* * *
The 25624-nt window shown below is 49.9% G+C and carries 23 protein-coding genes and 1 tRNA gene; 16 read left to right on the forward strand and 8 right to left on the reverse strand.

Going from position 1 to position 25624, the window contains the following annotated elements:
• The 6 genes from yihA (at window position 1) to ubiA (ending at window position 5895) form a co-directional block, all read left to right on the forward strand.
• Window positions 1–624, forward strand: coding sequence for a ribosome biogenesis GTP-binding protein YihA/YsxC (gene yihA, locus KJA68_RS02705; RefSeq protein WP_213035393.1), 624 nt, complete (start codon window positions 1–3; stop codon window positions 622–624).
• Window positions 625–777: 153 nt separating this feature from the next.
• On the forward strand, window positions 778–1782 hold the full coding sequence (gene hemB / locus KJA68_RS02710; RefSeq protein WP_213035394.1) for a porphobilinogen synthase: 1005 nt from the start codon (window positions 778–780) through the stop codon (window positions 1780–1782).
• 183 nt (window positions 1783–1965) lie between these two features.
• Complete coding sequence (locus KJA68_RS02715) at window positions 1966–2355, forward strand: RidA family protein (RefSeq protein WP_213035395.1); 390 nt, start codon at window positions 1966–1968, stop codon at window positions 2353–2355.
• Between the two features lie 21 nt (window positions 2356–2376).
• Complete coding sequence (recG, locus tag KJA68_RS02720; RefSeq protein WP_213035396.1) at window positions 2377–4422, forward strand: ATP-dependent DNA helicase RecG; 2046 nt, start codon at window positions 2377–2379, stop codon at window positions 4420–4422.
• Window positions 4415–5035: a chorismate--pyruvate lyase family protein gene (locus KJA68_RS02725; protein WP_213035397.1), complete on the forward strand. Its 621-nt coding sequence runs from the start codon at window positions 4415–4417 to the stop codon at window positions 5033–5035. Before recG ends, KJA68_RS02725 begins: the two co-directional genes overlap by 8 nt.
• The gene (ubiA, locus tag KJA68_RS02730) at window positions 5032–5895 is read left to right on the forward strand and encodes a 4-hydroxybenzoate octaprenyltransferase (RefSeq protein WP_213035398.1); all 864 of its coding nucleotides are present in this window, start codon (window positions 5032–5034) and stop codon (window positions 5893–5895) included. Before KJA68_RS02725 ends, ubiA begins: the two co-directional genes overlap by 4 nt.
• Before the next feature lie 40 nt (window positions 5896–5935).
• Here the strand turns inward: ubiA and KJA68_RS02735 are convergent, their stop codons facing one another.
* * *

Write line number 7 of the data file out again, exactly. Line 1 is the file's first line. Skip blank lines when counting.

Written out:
• 183 nt (window positions 1783–1965) lie between these two features.